What happens while you sleep?

The following is an excerpt from While You Were Sleeping (Nature of Things, CBC-TV July 21, 2016). Check out the video link at the end of the article:

Dr. Jennifer Gardy talks about the serious consequences of sleep deprivation.

For thousands of years, we’ve regarded sleep as nothing more than an annihilation of consciousness. But there is one compelling fact that has always stood in the way of that view.

“Even the Greek philosophers wondered why we needed to sleep,” says neuroscientist, Dr. Kenneth Wright.  “If sleep wasn’t important, it’s probably one of the most significant mistakes that evolution ever made.”

Yet decades of intense research have failed to discover the key function of sleep. But now, thanks to revolutionary new technology, innovative animal research and extraordinary advances in genetics, all that’s about to change.

Once seen as a blank screen, the sleeping brain is emerging as an energetic and purposeful machine.

“In parts of sleep, the brain is at least as active and maybe more active than it is during waking,” says Dr. Robert Stickgold, one of the world’s leading sleep researchers.

From regulating our weight to consolidating our memories to cleaning toxins from our brain, around the world researchers are attempting to penetrate the mysterious world of sleep and decipher its secrets – secrets that could change our lives.

“I think the brain carries out its most sophisticated memory and brain functions while we sleep,” says Dr. Stickgold.  “I think that what happens during sleep permits what happens in the waking brain,” agrees neuroscientist, Dr. Jeff Iliff.

Join Dr. Jennifer Gardy as she goes on an extraordinary odyssey from a city that never sleeps to an isolation chamber in the Colorado Rockies, from one of the most unique research centres in the world to the world of dreams. Her goal is simple: Discover why we sleep.

Sleep appears to be almost universal in the animal kingdom; all of us do it in one form or another. Smaller animals like cats sleep up to 12 hours while large mammals like giraffes can be refreshed after a mere 90 minutes. As humans we fall somewhere in the middle of that spectrum. We spend about one third of our lives sleeping, and it’s an activity essential as diet and exercise to overall health.

A lot happens in our bodies while we sleep — it’s almost as if it’s time for the brain to get to work!

A complete sleep cycle takes 90 to110 minutes. Most people go through three-to-five cycles of sleep each night lasting a total of eight hours. Here’s a look at the stages of each of those of those cycles.

Stage 1: Falling Asleep

This is the period of time when you drift in and out of sleep. Your eye movements and muscle activity begins to slow. Some people experience a sensation of falling while others have hallucinations. This phase only lasts for five to ten minutes and isn’t repeated unless you wake up for a period of time in the middle of the night.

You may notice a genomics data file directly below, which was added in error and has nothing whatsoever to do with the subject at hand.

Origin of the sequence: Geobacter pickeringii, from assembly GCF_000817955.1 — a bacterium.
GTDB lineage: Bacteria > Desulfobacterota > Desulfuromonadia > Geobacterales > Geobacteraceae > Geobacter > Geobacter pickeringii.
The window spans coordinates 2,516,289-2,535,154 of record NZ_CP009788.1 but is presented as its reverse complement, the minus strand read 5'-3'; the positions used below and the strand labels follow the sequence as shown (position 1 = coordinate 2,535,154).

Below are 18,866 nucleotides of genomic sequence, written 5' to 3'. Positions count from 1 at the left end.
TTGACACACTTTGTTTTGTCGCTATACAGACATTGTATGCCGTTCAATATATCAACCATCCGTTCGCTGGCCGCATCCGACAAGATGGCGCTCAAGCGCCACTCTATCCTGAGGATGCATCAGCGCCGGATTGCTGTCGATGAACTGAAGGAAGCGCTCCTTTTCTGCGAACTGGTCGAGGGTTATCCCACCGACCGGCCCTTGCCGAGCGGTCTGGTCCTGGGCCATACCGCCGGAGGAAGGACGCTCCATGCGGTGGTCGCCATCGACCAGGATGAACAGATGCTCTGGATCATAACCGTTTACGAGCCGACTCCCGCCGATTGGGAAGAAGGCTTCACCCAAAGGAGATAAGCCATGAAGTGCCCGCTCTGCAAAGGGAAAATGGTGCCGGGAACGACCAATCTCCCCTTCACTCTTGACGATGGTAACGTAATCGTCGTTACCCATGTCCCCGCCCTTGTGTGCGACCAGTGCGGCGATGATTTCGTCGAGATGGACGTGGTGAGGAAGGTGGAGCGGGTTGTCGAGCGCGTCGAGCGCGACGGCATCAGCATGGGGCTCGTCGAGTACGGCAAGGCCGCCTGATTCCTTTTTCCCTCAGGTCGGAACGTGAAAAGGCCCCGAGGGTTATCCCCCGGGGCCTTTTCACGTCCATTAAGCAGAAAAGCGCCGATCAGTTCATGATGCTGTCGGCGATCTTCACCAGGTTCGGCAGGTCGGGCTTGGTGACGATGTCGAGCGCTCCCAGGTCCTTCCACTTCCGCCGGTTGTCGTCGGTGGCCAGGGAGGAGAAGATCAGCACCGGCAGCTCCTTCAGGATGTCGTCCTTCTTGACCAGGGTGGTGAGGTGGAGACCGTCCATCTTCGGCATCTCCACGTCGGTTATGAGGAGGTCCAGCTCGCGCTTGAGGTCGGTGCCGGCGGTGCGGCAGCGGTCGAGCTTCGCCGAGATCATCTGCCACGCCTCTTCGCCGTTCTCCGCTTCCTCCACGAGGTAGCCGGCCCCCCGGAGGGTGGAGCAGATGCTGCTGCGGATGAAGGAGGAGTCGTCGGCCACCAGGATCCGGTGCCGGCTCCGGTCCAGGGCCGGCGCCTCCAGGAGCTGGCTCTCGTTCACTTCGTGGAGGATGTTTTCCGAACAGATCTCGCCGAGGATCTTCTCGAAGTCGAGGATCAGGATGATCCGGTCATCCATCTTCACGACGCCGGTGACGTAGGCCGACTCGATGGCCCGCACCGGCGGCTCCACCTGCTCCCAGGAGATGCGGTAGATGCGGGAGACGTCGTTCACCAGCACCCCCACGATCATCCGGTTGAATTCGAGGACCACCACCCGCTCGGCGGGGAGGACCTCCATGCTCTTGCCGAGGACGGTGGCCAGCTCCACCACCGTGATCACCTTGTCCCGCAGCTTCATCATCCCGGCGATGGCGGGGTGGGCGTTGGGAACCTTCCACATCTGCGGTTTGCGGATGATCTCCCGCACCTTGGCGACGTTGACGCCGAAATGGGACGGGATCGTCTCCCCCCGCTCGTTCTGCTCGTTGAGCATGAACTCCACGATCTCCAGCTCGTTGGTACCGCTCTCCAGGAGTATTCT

Stage 2: Light Sleep

Eye movement stops, brain waves become slower and your body temperature drops. Generally this phase lasts about 20 minutes but over the course of the night, most people spend about 45-50 per cent of the night in light sleep.

Some people say that if they wake up during light sleep, they feel energetic and refreshed. Sleep tracking apps are one good way to learn about your sleeping patterns and ensure that the alarm goes off at the perfect time.

Stage 3: Deep Sleep

Your brain waves are extremely slow and there is no eye movement or muscle activity. It’s really difficult to wake up from deep sleep and it’s often when children experience bedwetting or night terrors.

Paradoxically, it’s also when sleep walking occurs. Anywhere from 1 -15 per cent of us exhibit these “parasomnias” or unusual behaviours known to happen in deep sleep.

Deep sleep periods last approximately 30 minutes, with progressively shorter periods with each sleep cycle.

Stage: REM (Rapid Eye Movement) Sleep

Interesting fact: REM sleep only appears to have evolved with mammals.

During this part of the sleep cycle, breathing becomes more rapid and shallow, heart rate increases, blood pressure rises and the body temporarily loses its ability to regulate temperature. The eyes start to jerk rapidly and the brain is so active it almost appears awake.

At the same time, limb muscles are temporarily paralyzed. Have you ever had the feeling like you’re trapped in a dream? That’s because you are; your most vivid and complex dreams occur in REM sleep when your body is unable to move.

We spend 10 minutes during the first cycle of REM sleep with progressively longer periods during each sleep cycle.

REM is particularly important to babies who spend 50 per cent of their time in REM, whereas adults spend only 20 per cent.

Night time waking sometimes happens after the REM cycle, but if the waking period is short, you won’t remember the next morning. It’s the reason people tend to forget middle of the night phone calls or hitting the snooze button on their alarm clock.

For more about sleep, watch While You Were Sleeping on The Nature of Things.

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